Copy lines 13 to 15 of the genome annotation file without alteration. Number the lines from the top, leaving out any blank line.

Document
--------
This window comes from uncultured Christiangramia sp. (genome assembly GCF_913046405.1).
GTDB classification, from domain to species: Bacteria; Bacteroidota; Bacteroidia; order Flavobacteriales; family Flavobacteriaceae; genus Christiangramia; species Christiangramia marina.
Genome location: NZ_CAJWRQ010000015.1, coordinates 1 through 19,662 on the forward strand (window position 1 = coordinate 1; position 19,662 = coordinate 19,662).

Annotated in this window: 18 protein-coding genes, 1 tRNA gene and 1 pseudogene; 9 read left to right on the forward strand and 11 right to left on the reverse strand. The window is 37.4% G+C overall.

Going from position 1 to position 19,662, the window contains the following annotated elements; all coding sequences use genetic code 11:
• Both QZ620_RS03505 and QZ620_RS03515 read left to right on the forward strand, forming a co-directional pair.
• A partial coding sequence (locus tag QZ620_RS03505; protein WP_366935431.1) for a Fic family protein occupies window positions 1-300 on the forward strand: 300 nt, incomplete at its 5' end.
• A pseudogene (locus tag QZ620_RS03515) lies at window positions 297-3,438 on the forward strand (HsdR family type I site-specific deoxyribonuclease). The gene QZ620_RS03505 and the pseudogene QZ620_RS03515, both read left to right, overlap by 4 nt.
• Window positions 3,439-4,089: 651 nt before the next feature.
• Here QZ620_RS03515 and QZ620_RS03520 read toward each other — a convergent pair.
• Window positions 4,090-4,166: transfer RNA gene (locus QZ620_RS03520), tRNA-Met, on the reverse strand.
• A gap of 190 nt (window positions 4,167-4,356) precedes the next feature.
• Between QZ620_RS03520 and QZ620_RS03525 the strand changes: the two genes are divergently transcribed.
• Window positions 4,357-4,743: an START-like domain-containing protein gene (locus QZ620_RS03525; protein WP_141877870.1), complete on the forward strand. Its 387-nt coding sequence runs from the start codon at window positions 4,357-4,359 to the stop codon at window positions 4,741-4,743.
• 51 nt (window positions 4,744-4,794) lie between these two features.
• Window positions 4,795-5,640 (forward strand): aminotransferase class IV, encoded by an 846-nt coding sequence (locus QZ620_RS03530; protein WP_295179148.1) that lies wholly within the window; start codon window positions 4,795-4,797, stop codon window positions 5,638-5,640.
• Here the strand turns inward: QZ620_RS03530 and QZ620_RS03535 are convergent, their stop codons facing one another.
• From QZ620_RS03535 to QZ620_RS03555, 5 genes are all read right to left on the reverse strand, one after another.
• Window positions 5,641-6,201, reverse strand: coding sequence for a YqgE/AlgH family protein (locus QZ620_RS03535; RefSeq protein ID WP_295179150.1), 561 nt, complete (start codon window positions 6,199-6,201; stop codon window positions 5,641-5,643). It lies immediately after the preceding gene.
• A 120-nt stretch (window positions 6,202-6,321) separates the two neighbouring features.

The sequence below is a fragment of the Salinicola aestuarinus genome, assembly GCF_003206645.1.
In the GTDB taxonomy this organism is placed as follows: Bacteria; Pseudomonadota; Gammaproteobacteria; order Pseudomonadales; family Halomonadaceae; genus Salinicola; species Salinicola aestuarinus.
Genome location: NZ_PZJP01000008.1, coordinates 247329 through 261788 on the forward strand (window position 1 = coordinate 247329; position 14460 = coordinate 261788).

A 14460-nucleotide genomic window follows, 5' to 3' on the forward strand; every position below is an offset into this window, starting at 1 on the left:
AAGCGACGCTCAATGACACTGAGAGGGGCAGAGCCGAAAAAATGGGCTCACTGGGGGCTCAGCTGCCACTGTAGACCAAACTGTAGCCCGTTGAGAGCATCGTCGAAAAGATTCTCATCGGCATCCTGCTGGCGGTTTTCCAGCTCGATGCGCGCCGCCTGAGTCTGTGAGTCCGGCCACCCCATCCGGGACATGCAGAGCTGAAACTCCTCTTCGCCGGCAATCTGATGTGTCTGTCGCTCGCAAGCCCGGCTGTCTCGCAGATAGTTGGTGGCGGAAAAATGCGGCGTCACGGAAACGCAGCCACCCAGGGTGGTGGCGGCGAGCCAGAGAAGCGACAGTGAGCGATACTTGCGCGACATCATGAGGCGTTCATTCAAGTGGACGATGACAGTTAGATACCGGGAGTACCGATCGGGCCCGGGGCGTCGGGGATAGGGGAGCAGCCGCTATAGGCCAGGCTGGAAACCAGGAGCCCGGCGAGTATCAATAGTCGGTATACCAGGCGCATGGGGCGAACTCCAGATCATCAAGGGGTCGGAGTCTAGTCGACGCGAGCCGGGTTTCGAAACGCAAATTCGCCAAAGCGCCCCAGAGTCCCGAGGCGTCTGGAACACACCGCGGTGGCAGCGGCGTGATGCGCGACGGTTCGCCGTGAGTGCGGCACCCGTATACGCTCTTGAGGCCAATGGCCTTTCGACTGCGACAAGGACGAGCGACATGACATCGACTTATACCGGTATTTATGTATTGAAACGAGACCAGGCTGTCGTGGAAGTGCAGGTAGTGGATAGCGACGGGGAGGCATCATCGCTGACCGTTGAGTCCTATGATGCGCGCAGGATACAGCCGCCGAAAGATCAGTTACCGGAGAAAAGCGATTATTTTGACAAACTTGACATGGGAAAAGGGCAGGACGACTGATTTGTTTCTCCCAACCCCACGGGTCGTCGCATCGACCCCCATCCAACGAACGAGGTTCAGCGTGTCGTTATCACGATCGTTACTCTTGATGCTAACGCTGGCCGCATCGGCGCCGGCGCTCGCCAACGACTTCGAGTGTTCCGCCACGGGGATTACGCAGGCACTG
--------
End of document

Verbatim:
• Between QZ620_RS03520 and QZ620_RS03525 the strand changes: the two genes are divergently transcribed.
• Window positions 4,357-4,743: an START-like domain-containing protein gene (locus QZ620_RS03525; protein WP_141877870.1), complete on the forward strand. Its 387-nt coding sequence runs from the start codon at window positions 4,357-4,359 to the stop codon at window positions 4,741-4,743.
• 51 nt (window positions 4,744-4,794) lie between these two features.